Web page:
Capitol reporter Mary Wilson covers Pennsylvania politics and issues at the Pennsylvania state capitol.
Allentown Mayor Ed Pawlowski, one of the more recent Democratic entrants to the gubernatorial race, mingles at the Metropolitan Club in Manhattan.
The state's political movers and shakers descended on New York City this past weekend for the 115th annual Pennsylvania Society and, this year, the date after which many expect the campaign for governor to heat up.
Pennsylvania Society is sometimes jokingly referred to as Pennsylvania prom, and there is something reminiscent of high school given the close proximity of eight competing Democratic candidates for governor all weekend.
State Treasurer Rob McCord was clarifying an old comment he made about one of his opponents, Allyson Schwartz, when, all of a sudden, she was standing next to him.
"Speaking of which," McCord said as Schwartz joined him in front of a group of reporters.
"I warmed them up for you," Schwartz said, laughing.
Schwartz had just spoken before a largely Republican audience at an event hosted by the Pennsylvania Manufacturers' Association.
"This has been my first invitation. Even as a member of Congress from ten years, this is the first time I've been invited," Schwartz said. "I think they recognize and very keenly that there may well be new leadership and maybe there ought to be new leadership."
U.S. Rep. Allyson Schwartz, Democratic candidate for governor, at Pa. Society.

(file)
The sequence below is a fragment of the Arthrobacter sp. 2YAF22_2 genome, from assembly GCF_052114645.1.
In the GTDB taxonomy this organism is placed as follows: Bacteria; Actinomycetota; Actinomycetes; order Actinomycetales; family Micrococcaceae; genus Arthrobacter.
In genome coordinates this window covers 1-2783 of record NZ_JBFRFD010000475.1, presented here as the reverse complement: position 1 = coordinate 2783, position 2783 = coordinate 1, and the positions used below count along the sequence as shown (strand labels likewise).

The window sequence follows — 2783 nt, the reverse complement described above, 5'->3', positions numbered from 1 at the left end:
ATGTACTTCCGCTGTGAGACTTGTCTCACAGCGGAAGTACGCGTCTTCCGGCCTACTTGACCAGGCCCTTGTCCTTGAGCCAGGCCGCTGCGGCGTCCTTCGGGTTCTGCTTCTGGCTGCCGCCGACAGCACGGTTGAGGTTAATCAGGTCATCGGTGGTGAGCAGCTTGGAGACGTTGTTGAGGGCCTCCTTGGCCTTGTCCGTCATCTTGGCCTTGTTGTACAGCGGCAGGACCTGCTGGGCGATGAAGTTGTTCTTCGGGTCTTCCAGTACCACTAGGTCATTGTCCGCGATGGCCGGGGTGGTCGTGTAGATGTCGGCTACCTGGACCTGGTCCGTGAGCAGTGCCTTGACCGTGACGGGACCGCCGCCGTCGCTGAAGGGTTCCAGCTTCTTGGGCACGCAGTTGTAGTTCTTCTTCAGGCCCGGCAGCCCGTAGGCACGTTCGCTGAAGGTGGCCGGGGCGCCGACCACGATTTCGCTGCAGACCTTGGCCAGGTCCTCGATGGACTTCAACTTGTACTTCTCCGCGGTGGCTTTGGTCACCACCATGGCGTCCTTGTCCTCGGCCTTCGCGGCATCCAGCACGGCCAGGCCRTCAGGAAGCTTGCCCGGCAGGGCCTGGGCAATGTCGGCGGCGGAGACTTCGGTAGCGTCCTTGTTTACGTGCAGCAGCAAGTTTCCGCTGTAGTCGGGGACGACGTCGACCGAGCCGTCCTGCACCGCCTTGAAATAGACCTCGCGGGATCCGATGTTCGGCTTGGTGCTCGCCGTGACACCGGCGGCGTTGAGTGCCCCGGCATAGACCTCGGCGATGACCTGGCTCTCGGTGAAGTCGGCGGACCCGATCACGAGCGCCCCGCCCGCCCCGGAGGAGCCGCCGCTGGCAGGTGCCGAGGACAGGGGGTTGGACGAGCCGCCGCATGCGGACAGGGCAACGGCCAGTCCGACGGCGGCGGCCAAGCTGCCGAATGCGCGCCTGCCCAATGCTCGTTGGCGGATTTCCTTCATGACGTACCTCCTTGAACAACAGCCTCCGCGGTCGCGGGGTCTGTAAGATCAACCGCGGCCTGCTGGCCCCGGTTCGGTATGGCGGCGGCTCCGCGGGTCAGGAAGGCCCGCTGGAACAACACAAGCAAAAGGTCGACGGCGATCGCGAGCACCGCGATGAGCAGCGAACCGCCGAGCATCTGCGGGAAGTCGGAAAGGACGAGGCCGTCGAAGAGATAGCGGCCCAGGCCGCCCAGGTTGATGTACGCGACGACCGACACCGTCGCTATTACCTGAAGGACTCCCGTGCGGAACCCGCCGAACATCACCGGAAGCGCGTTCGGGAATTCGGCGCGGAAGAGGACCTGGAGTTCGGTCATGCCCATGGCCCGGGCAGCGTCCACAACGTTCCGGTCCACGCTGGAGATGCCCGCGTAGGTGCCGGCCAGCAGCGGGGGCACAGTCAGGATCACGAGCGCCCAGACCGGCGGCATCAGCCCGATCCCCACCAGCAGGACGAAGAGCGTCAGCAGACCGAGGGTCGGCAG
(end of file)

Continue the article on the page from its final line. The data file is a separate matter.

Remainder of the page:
A number of factors could come into play in the campaign -- money, experience, agenda, personality. The candidates emphasized different ones as they made their case to potential supporters and donors. Allentown Mayor Ed Pawlowski, one of the relative newcomers to the race, shared his own realpolitik perspective.
"You got five of these folks are going to chop themselves up in the Philadelphia marketplace. Normally, as a Democrat, you need to carry that pretty heavily," Pawlowski said. "I probably only need 12 to 15 percent in Philadelphia. I could probably get that just by being Pawlowski. Pawlowski ain't gonna hurt me up in the coal region; it ain't gonna hurt me out west."
Many expected the gossip to focus on 2014, but state Attorney General Kathleen Kane raised eyebrows when she made the rounds Friday evening with a prominent Democratic fundraiser.
"I'm raising money because I'm always prepared and I don't like to wait until the last minute," Kane said later. She pledged during her campaign not to run for another office during her first term as attorney general, but is leaving open the possibility she'll run for a different post (some suggest U.S. senator) once her term is up.
Pa. Attorney General Kathleen Kane greets Republican U.S. Sen. Pat Toomey.
Other Democratic candidates for governor include Lebanon County Commissioner Jo Ellen Litz, pastor Max Myers, two former Department of Environmental Protection secretaries, John Hanger and Katie McGinty, and former Revenue Secretary Tom Wolf, who very prominently eschewed hosting a reception of his own and instead opted to donate $15,000 to regional food banks.
After most of the weekend's activities, McGinty could be seen walking through Penn Station Sunday morning. As she moved through the crowd, someone turned to greet her and shake hands.
Prom was over. The campaign had begun.
This post has been updated to reflect gubernatorial candidate Max Myers' name: it is Max, not Mike.
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